Judges and attorneys talk about ethics and professionalism to WMU- Cooley students


Incoming students at WMU-Cooley Law School’s Grand Rapids campus participated in the school’s Honor Code Oath and Professionalism in Action program on Jan. 4. During the event, Kent County Circuit Court Judge-Elect and  former WMU-Cooley professor (and graduate) Curt Benson administered the law school’s honor code, which states, “ethics are as important as academic performance and the mastery of practical legal skills.”

Before administering the honor code, Benson shared the importance of forming relationships during law school, and how 10 years later you may help a former classmate or they may help you in your legal profession.

In addition, Benson encouraged law students to keep their minds open about areas of law they may wish to practice. He gave an example from his own life about how he never thought of insurance law during law school, but he found it fascinating in practice.

“Some areas seem perfect before you start law school, but quickly lose their allure, while other areas you may never have even considered may just really click for you,” said Benson.

During the Professionalism in Action program, attorneys Laureen Birdsall and James Sterken conducted a panel discussion on ethics.

In answering a question about an ethical dilemma they each experienced, Birdsall said, “Every day there is something that reminds you of your ethical obligations. You might not remember the specifics of the rule, but you will know them in your heart.  If a situation raises flags, then you have the tools to examine the specifics and proceed in accordance with the Rules of Professional Conduct.”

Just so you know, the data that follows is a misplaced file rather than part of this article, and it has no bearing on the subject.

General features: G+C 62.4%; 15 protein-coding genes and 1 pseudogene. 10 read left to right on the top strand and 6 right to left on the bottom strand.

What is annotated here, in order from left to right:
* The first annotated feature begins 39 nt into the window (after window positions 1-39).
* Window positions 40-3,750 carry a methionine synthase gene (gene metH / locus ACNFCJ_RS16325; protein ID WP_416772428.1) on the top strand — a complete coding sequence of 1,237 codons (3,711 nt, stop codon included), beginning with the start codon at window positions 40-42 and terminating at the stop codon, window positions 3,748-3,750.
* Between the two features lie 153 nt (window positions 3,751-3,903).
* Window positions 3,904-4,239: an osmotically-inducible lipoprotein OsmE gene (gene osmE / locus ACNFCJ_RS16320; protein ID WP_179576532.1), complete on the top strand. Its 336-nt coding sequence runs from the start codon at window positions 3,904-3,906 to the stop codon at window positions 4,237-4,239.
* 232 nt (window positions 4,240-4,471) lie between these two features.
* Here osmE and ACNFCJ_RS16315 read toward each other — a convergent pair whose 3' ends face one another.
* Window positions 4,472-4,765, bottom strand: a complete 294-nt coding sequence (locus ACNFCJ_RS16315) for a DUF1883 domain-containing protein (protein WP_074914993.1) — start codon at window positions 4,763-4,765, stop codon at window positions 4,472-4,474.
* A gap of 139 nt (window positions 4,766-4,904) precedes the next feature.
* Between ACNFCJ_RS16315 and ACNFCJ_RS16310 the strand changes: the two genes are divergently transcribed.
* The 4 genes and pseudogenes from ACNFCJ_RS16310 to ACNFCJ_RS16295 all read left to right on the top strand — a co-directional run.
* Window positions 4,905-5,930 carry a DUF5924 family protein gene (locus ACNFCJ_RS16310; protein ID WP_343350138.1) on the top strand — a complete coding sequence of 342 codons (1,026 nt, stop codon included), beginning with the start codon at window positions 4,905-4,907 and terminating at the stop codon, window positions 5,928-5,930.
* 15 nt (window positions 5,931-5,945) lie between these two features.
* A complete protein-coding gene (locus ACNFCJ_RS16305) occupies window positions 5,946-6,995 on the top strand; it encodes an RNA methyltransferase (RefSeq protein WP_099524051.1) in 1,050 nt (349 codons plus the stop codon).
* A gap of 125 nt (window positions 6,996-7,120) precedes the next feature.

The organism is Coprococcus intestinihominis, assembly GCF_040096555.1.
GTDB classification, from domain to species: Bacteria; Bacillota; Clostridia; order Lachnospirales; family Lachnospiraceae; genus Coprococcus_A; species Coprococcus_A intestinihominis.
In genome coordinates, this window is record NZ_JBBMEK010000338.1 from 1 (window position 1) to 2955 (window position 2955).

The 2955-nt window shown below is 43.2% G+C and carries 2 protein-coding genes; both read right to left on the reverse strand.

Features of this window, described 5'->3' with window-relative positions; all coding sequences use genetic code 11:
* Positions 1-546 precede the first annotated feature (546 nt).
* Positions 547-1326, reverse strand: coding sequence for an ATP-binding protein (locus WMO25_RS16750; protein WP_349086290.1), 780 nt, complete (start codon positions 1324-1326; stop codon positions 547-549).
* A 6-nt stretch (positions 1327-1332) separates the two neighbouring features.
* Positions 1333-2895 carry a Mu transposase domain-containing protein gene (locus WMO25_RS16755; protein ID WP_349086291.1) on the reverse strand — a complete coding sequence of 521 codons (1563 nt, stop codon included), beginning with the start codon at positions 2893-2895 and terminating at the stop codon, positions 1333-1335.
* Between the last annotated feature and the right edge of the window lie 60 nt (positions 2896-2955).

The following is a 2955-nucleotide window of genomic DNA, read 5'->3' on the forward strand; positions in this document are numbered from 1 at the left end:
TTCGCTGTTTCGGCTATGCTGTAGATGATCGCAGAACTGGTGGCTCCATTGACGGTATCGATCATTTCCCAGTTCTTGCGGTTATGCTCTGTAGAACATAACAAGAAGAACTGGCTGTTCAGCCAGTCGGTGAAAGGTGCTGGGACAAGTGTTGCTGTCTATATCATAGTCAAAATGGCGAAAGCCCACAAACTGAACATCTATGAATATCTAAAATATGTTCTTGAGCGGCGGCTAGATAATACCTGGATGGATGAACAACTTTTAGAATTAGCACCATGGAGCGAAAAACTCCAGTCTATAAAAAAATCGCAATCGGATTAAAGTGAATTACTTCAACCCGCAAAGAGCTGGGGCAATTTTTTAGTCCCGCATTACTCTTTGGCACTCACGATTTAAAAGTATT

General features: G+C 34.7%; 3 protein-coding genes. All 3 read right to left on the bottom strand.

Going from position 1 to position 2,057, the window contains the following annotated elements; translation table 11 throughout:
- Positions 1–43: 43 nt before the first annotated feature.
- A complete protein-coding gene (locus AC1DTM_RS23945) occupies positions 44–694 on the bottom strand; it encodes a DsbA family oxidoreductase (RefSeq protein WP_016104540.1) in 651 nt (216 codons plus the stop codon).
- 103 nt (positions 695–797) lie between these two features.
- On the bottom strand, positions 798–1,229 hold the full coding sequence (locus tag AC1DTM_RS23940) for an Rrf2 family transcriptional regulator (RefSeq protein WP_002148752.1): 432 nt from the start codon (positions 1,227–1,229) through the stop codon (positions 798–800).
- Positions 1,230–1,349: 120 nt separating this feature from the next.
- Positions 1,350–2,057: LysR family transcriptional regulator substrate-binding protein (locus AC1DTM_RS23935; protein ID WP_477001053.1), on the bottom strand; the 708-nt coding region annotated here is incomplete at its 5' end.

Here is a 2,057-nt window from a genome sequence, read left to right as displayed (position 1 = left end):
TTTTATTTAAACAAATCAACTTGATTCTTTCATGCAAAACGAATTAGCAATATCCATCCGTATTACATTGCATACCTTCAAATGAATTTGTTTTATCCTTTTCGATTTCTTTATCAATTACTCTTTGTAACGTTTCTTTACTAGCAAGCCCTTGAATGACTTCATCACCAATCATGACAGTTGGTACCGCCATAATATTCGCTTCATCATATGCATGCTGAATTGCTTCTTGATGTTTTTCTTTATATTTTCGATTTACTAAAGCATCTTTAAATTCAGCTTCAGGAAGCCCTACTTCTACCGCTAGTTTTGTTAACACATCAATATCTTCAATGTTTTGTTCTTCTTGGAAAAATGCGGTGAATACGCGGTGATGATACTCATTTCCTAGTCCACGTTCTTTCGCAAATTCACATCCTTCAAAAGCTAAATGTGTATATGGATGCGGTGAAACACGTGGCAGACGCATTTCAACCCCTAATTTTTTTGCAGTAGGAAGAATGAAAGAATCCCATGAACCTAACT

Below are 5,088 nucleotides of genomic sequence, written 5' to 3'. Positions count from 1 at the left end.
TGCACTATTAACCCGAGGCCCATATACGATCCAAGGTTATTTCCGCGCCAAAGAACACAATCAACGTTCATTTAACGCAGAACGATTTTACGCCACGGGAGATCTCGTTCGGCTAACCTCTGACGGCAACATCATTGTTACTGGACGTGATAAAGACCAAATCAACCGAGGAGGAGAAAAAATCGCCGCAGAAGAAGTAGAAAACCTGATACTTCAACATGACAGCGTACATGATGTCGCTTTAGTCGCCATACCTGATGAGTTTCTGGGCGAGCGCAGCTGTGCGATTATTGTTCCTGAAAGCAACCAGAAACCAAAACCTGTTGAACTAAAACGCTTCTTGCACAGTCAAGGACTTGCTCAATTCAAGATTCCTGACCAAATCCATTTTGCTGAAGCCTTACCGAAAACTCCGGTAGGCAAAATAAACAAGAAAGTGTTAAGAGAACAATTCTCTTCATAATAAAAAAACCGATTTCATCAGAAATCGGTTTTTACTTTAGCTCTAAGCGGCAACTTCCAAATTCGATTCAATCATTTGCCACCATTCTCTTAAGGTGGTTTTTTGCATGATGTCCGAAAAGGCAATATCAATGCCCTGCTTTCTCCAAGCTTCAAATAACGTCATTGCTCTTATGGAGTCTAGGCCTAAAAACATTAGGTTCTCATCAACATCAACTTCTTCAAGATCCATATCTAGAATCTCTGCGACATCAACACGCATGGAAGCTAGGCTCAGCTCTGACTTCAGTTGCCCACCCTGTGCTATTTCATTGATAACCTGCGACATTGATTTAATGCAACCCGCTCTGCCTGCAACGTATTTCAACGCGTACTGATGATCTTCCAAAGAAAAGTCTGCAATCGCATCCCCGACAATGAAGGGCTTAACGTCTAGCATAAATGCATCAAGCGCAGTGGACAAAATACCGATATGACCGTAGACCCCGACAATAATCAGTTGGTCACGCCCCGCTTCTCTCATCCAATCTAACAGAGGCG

Sterken added, “I always try to outsmart my opposing counsel, but I never try to outsmart the system.  You work within the system to get the best possible outcome.”

Following the panel discussion, Judge G. Patrick Hillary, also from the Kent County Circuit Court, administered a Civility Oath to the incoming students. He introduced the Civility Oath by telling students that following the Rules of Professional Conduct was the baseline for keeping your bar card. He encouraged students to take the Civility Oath and follow it in order to rise above this baseline to become good attorneys that practice civility.


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